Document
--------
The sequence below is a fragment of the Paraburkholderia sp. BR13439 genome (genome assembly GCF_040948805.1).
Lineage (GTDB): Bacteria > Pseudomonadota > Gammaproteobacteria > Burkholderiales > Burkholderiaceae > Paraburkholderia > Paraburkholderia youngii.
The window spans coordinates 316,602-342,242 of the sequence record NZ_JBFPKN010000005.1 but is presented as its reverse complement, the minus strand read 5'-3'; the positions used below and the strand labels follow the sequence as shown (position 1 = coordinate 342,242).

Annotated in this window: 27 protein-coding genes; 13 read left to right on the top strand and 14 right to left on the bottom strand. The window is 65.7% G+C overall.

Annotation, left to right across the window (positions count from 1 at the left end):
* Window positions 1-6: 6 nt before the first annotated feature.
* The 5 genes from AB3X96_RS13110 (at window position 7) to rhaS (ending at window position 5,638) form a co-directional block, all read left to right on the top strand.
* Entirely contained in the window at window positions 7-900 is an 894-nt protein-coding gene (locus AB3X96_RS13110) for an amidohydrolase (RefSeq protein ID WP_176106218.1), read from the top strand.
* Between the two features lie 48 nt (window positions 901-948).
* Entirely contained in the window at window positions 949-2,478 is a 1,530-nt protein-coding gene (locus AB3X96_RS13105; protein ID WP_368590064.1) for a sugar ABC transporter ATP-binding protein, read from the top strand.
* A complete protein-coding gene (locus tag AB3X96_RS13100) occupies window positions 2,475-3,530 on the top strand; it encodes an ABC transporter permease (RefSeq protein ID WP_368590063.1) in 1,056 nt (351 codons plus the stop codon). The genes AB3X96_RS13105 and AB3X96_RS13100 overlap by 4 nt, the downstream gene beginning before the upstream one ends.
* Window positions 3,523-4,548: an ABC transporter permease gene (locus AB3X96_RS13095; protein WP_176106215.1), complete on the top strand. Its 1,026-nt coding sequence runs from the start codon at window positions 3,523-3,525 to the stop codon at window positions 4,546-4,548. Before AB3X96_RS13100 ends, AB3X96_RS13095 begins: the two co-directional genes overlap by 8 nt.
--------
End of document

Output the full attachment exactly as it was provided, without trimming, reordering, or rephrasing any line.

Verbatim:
The sequence below is a fragment of the Paraburkholderia sp. BR13439 genome (genome assembly GCF_040948805.1).
Lineage (GTDB): Bacteria > Pseudomonadota > Gammaproteobacteria > Burkholderiales > Burkholderiaceae > Paraburkholderia > Paraburkholderia youngii.
The window spans coordinates 316,602-342,242 of the sequence record NZ_JBFPKN010000005.1 but is presented as its reverse complement, the minus strand read 5'-3'; the positions used below and the strand labels follow the sequence as shown (position 1 = coordinate 342,242).

Annotated in this window: 27 protein-coding genes; 13 read left to right on the top strand and 14 right to left on the bottom strand. The window is 65.7% G+C overall.

Annotation, left to right across the window (positions count from 1 at the left end):
* Window positions 1-6: 6 nt before the first annotated feature.
* The 5 genes from AB3X96_RS13110 (at window position 7) to rhaS (ending at window position 5,638) form a co-directional block, all read left to right on the top strand.
* Entirely contained in the window at window positions 7-900 is an 894-nt protein-coding gene (locus AB3X96_RS13110) for an amidohydrolase (RefSeq protein ID WP_176106218.1), read from the top strand.
* Between the two features lie 48 nt (window positions 901-948).
* Entirely contained in the window at window positions 949-2,478 is a 1,530-nt protein-coding gene (locus AB3X96_RS13105; protein ID WP_368590064.1) for a sugar ABC transporter ATP-binding protein, read from the top strand.
* A complete protein-coding gene (locus tag AB3X96_RS13100) occupies window positions 2,475-3,530 on the top strand; it encodes an ABC transporter permease (RefSeq protein ID WP_368590063.1) in 1,056 nt (351 codons plus the stop codon). The genes AB3X96_RS13105 and AB3X96_RS13100 overlap by 4 nt, the downstream gene beginning before the upstream one ends.
* Window positions 3,523-4,548: an ABC transporter permease gene (locus AB3X96_RS13095; protein WP_176106215.1), complete on the top strand. Its 1,026-nt coding sequence runs from the start codon at window positions 3,523-3,525 to the stop codon at window positions 4,546-4,548. Before AB3X96_RS13100 ends, AB3X96_RS13095 begins: the two co-directional genes overlap by 8 nt.